December 29 TH s 8 PM

Bolshoi Theater soloists Anna Aglatova, Stanislav Mostovoy, and Vasiliy Laduk sing with Yurlov Capella Choir and Bolshoi Symphonic Orchestra of Moscow Conservatory. Inspired by Medieval poetry, Carl Orff wrote his cantata Carmina Burana. To emphasize the power of this work and its philosophical and emotional meaning, the music will be accompanied by visual effects, including laser projections of art masterpieces housed in Russian museums from the Middle Ages.

57TH STREET & 7TH AVE, NEW YORK, NY 212-375-3649 W W W.CARNEGIEHALL.ORG Schneps Community News Group

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December 13, 2018

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Manhattan Happenings COMMUNITY Angel Alliance Cookie Bake-Off and Holiday Sweets Sale at the Lower Eastside Girls Club Center for Community, 402 E. 8th St. near Ave. D, Sat., Dec. 15, noon to 3 p.m. Comedian and actress Amy Sedaris will join leader of the SheChef Movement Elle Simone, owner of Flour Shop Amirah Kassem, model and stylist Connie Girl Fleming, director of the Girls Club Culinary Education Programs Valerie Calindo for a bake-off contest and sweets sale to benefit culinary training programs at the Lower Eastside Girls Club. Fill empty cookie tins priced between $20 and $50 with homemade sweets. Event organized by the Lower Eastside Girls Club Angel Alliance Junior Board. For more information, visit www.girlsclub. org/event/angel-alliance-cookie-bakeoff. Town Hall with Mayor Bill de Blasio in Council District 4. Councilmember Keith Powers, Manhattan Borough President Gale Brewer, Rep. Carolyn Maloney, State Sen. Liz Krueger, and Assemblymember Dan Quart join the mayor for a town hall at Hunter College, West Building, 904 Lexington Ave. on the corner of 68th St. on Wed., Dec. 19, 7:30 p.m. Doors open at 5 p.m. and close at 7 p.m. Space is limited, and the city encourages the public to RSVP by Tues., Dec. 18. To RSVP, visit www.nyc.gov/cd4townhall, email manhattantownhall@cityhall.nyc.gov, or call 212-788-2781.

SHOWS Harlem Stage presents Jazz Rhythms from Around the Globe at Harlem Stage Gatehouse, 150 Convent Ave. at W. 135th St. West African drummer Weedie Braimah, Grammy nominated trumpeter Christian Scott aTunde Adjuah and Cuban conguero (a musician who plays the conga drum) will play at Harlem Stage Gatehouse for an evening of global music on Sat., Dec. 15, 7:30 p.m. Tickets, $25. For more information, visit www.HarlemStage.org or call 212-281-9240, ext. 19. Judy Frank’s solo-show “Notes to Wherever” through Sat., Dec. 22 at the Cherry Lane Theatre, 38 Commerce St. Actor and playwright Judy Frank has been a member of the Actors Fund since 1969. Frank’s show is a funny, heartfelt story about letting go, particularly about getting through the holidays when you’ve lost your life partner. Proceeds go towards The Actors Fund. Tickets, $40. For more information, visit www.cherrylanetheatre.org/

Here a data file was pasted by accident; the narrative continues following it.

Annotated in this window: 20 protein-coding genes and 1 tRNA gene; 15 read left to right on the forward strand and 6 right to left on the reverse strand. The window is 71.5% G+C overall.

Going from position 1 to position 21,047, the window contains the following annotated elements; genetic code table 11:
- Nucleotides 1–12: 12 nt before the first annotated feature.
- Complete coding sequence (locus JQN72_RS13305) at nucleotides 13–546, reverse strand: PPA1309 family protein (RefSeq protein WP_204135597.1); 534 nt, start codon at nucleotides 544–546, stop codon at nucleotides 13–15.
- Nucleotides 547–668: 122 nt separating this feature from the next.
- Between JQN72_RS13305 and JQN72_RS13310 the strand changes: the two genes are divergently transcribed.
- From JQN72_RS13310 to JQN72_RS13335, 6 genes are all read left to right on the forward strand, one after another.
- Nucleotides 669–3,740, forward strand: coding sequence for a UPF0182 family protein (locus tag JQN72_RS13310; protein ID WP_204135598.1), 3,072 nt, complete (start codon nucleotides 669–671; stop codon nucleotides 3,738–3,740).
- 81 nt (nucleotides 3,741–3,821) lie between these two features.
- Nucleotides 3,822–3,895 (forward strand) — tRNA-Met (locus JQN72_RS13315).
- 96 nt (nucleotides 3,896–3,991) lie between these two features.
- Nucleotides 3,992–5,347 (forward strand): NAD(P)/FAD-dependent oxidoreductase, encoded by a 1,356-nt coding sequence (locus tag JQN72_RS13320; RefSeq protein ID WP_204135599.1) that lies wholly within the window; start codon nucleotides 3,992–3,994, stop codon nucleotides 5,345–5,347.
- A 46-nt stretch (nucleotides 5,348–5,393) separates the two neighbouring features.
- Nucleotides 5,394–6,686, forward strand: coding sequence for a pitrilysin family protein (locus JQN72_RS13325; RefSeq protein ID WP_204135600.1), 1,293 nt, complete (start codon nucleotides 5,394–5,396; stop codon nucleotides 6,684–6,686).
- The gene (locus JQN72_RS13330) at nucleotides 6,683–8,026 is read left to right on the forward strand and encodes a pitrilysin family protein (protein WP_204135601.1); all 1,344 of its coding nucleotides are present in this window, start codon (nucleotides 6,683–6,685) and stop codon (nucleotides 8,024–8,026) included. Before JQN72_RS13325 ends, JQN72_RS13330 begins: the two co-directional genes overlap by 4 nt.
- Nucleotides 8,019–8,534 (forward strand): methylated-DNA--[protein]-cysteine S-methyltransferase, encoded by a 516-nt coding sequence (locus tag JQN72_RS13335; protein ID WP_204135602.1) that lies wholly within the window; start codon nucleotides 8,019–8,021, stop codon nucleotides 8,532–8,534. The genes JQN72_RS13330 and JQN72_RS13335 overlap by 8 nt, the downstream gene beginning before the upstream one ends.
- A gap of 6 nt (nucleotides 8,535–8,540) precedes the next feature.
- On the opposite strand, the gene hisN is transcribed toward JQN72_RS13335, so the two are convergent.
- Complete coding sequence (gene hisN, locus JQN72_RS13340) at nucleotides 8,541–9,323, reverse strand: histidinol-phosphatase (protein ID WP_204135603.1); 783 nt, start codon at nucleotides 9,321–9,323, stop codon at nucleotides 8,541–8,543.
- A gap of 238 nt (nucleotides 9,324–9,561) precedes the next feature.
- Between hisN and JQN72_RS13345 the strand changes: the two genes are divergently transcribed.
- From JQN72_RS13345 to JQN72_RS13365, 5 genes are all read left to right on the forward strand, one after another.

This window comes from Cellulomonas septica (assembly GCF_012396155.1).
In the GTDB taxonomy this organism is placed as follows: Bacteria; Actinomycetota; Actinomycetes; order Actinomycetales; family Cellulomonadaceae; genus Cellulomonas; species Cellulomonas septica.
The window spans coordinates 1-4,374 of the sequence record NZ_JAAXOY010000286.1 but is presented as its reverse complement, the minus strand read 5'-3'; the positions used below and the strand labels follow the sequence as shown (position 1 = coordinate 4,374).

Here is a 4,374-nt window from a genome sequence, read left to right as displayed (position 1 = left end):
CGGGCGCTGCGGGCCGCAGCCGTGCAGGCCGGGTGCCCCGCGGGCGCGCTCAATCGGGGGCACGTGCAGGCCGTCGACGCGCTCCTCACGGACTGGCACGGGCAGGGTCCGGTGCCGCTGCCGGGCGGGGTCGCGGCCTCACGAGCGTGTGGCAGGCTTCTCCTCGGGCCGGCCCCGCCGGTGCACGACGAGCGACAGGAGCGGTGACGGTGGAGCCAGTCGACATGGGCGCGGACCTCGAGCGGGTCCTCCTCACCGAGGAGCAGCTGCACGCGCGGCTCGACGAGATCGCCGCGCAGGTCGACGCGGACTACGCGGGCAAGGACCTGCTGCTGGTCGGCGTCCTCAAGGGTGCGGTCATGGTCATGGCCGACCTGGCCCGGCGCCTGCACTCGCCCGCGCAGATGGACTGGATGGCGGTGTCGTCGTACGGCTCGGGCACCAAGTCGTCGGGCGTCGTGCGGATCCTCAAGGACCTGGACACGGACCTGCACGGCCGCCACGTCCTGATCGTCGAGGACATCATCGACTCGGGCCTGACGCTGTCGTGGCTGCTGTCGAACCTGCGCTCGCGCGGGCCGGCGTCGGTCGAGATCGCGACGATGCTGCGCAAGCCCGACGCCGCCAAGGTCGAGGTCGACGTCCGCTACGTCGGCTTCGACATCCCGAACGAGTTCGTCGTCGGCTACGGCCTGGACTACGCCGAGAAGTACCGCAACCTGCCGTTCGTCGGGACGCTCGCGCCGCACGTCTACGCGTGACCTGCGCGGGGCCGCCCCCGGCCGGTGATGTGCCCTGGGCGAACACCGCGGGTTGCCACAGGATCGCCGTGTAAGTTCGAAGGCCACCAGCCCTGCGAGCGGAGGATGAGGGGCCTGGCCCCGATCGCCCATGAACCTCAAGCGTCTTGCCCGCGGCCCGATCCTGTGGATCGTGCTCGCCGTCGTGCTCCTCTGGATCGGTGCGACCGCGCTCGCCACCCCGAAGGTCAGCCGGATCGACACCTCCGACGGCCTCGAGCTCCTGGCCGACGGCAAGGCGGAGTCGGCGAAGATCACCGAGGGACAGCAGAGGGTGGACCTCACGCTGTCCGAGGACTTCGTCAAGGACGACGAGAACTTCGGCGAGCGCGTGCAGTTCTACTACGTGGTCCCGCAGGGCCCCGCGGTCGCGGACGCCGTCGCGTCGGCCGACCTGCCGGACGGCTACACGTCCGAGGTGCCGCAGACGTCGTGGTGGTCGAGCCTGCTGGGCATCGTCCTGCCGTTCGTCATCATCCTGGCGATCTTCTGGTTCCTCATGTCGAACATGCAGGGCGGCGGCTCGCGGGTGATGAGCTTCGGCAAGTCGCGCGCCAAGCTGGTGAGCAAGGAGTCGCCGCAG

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December 13, 2018

Judy Frank’s solo-show “Notes to Wherever” runs through Sat., Dec. 22, at the Cherr y Lane Theatre.

onstage/notes-to-wherever/.

U.S. and Europe. Tickets, $28, includes admission and signed book. For more information, visit www.strandbooks. com/event/congo-stories-john-prendergast-fidel-bafilemba-ryan-gosling-chouchou-namegabe.

A Holiday Celebration and Concert for Peace: The office of Assemblymember Rebecca Seawright and the East Side World War I Centennial Commemoration Committee hosts a remembrance concert featuring chorus Cantori New York and Mark Shapiro, artistic director and conductor on Tues., Dec. 18. A holiday celebration will be held at 5 p.m. and concert at 7 p.m at the Church of the Epiphany, 1393 York Ave. between 74th and 75th Sts. Refreshments couresty of the Mansion Restaurant. RSVP at seawrightr@nyassembly.gov or call 212-288-4607. FREE